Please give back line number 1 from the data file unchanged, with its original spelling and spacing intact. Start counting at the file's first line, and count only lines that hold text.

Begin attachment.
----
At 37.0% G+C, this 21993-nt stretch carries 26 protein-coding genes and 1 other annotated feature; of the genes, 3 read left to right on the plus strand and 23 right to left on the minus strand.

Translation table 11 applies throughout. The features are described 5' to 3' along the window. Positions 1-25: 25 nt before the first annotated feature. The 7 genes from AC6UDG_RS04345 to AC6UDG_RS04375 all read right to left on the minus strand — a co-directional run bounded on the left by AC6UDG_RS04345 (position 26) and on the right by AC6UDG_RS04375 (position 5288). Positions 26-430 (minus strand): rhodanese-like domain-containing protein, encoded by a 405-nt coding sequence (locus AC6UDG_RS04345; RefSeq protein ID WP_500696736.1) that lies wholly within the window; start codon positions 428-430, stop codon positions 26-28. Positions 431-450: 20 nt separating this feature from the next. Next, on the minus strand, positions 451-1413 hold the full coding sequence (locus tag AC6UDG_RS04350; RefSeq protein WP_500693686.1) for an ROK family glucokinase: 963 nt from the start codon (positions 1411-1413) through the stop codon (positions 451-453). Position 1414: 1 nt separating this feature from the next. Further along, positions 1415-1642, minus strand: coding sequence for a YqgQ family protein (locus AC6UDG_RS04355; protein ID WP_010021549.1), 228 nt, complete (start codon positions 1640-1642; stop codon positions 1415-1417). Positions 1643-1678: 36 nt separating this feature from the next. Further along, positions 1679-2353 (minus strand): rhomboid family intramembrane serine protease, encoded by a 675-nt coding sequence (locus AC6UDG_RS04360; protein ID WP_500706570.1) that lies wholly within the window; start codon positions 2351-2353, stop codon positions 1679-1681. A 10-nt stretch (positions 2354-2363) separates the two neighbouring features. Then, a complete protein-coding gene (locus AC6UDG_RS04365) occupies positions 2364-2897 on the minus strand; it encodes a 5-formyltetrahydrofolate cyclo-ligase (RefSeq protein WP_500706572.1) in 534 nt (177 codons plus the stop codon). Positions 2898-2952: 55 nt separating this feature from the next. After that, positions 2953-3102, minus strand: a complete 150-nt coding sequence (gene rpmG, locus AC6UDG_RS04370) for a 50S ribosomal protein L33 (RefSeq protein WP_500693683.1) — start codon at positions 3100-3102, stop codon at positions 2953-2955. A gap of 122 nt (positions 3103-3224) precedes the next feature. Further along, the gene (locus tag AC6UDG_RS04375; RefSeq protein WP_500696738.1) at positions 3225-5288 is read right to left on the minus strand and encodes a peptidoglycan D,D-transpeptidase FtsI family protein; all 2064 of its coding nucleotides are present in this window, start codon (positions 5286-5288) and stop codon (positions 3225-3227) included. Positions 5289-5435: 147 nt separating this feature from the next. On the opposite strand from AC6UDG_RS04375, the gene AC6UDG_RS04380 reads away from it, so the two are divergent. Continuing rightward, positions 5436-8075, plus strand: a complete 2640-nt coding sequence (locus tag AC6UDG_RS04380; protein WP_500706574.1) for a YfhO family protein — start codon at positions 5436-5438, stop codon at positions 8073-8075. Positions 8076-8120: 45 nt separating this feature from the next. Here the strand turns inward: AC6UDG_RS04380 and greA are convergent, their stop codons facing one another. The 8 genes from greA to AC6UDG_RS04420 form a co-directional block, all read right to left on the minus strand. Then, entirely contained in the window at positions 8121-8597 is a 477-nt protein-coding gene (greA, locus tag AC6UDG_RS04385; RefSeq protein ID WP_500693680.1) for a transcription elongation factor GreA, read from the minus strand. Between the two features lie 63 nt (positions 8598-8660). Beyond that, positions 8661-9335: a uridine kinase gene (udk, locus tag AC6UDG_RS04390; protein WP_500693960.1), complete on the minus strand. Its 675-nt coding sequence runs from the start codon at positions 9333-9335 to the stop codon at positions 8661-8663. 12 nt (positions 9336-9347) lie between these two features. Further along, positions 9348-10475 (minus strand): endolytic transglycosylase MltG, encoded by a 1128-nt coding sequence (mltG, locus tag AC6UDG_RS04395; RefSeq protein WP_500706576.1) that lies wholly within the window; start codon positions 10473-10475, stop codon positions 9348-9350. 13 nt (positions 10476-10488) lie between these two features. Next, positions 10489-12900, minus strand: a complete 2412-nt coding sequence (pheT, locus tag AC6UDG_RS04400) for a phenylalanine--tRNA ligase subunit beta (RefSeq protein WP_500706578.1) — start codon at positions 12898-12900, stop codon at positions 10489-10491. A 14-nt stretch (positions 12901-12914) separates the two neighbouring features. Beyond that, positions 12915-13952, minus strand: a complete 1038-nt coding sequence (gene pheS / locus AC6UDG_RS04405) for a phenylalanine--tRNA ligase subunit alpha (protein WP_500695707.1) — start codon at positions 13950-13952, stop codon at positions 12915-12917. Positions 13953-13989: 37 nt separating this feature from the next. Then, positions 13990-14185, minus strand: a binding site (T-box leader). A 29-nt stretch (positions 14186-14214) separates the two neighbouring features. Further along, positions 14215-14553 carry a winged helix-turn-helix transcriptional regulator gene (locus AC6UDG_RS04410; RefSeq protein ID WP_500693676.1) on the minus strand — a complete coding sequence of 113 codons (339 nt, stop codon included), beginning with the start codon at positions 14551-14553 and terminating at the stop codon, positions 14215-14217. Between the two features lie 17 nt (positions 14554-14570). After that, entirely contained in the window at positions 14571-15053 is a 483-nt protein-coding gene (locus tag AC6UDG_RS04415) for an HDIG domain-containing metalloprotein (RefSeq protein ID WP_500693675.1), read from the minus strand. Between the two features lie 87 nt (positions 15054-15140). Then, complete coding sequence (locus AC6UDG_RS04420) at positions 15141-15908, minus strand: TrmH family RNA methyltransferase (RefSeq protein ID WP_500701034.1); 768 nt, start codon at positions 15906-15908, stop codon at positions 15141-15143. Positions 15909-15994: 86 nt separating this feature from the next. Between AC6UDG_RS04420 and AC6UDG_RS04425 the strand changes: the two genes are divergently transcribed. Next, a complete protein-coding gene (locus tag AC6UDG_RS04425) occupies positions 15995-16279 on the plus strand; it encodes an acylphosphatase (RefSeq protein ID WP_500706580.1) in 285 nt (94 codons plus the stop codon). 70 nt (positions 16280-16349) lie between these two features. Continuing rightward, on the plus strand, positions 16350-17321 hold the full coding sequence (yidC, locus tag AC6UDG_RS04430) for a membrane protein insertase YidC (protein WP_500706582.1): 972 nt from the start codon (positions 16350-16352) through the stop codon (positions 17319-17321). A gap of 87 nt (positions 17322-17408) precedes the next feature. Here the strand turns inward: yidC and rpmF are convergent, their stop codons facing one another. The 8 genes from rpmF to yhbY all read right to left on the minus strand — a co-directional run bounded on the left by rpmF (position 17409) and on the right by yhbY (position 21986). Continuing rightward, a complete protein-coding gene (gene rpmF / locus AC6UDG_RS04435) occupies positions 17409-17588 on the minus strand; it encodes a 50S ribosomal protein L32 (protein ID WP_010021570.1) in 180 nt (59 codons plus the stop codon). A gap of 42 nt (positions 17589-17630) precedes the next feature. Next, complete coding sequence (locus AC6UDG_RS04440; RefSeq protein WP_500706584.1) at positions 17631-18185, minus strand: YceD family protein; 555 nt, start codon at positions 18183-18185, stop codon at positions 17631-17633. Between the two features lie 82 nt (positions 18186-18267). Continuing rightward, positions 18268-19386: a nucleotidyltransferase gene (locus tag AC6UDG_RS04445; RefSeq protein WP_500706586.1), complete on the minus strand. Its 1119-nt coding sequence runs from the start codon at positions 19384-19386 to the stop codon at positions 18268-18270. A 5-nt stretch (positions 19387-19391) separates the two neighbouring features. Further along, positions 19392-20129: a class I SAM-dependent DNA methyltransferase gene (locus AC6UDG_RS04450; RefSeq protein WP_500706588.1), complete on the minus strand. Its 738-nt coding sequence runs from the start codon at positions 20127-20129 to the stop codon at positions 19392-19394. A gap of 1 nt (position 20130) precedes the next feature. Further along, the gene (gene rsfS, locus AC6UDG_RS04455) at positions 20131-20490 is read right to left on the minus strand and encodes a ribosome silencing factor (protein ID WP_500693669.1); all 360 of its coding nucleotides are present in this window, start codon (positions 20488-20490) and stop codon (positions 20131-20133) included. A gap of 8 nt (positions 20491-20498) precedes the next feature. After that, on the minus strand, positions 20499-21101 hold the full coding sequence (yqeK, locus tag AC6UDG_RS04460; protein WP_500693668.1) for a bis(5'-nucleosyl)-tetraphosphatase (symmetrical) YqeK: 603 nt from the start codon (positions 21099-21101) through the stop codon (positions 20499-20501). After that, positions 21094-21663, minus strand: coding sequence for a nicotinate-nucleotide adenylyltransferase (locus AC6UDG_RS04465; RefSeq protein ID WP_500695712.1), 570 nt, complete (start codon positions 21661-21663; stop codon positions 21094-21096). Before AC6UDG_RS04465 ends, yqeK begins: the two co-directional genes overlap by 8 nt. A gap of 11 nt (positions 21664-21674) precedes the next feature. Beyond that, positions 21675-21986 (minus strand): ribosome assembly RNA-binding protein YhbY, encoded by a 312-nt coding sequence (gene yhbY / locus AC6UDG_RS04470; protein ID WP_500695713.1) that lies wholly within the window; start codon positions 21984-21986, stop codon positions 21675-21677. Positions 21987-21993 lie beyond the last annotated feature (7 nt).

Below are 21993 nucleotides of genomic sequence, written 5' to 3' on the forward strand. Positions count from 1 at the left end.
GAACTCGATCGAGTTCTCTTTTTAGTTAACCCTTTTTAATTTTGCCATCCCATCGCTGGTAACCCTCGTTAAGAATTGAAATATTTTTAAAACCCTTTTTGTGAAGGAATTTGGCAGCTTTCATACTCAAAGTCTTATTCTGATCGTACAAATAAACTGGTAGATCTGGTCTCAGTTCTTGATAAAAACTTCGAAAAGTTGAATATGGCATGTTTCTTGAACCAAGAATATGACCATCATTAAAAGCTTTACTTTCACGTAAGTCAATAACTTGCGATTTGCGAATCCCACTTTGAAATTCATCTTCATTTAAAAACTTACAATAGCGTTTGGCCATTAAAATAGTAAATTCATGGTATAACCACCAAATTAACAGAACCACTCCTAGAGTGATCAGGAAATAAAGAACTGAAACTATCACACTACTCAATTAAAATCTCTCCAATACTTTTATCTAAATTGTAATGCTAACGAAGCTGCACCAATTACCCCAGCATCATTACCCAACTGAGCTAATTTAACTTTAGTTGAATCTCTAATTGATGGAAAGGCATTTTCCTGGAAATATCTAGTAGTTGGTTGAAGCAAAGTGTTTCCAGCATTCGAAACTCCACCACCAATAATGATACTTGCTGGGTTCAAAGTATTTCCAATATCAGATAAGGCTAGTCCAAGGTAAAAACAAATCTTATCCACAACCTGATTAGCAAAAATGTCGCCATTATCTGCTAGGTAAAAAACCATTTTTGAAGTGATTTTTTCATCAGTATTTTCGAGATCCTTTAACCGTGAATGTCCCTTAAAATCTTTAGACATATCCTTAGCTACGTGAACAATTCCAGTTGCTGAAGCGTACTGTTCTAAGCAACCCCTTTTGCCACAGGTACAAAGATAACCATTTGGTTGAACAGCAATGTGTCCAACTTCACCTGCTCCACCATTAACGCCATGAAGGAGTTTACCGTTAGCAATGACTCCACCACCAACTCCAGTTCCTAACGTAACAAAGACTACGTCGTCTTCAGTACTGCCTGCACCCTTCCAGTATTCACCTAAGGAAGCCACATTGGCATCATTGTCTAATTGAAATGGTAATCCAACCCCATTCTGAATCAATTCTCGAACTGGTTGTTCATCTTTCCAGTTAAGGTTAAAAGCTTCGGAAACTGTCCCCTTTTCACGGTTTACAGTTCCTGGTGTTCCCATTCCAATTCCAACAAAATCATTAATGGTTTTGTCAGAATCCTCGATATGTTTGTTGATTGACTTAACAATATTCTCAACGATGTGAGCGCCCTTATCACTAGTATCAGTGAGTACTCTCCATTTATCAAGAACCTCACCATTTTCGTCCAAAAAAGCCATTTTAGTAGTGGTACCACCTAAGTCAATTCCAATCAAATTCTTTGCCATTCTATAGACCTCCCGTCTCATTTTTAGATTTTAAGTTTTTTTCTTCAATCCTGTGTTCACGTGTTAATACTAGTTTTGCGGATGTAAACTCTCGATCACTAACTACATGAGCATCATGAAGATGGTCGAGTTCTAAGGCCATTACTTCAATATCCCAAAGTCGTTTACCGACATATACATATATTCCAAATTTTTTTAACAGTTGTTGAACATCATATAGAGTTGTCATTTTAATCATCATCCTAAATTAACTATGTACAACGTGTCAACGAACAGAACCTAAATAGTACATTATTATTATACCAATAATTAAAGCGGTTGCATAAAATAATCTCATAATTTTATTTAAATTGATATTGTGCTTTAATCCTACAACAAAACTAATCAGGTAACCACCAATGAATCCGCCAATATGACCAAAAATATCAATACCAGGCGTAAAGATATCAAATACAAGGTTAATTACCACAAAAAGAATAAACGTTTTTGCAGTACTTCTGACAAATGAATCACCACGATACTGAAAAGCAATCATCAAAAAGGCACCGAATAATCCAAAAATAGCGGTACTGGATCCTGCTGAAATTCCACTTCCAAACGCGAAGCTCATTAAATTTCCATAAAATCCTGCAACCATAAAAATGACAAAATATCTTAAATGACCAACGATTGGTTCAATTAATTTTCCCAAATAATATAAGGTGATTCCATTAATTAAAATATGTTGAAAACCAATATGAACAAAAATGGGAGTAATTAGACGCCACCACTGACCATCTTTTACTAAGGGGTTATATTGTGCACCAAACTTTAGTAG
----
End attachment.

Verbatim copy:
At 37.0% G+C, this 21993-nt stretch carries 26 protein-coding genes and 1 other annotated feature; of the genes, 3 read left to right on the plus strand and 23 right to left on the minus strand.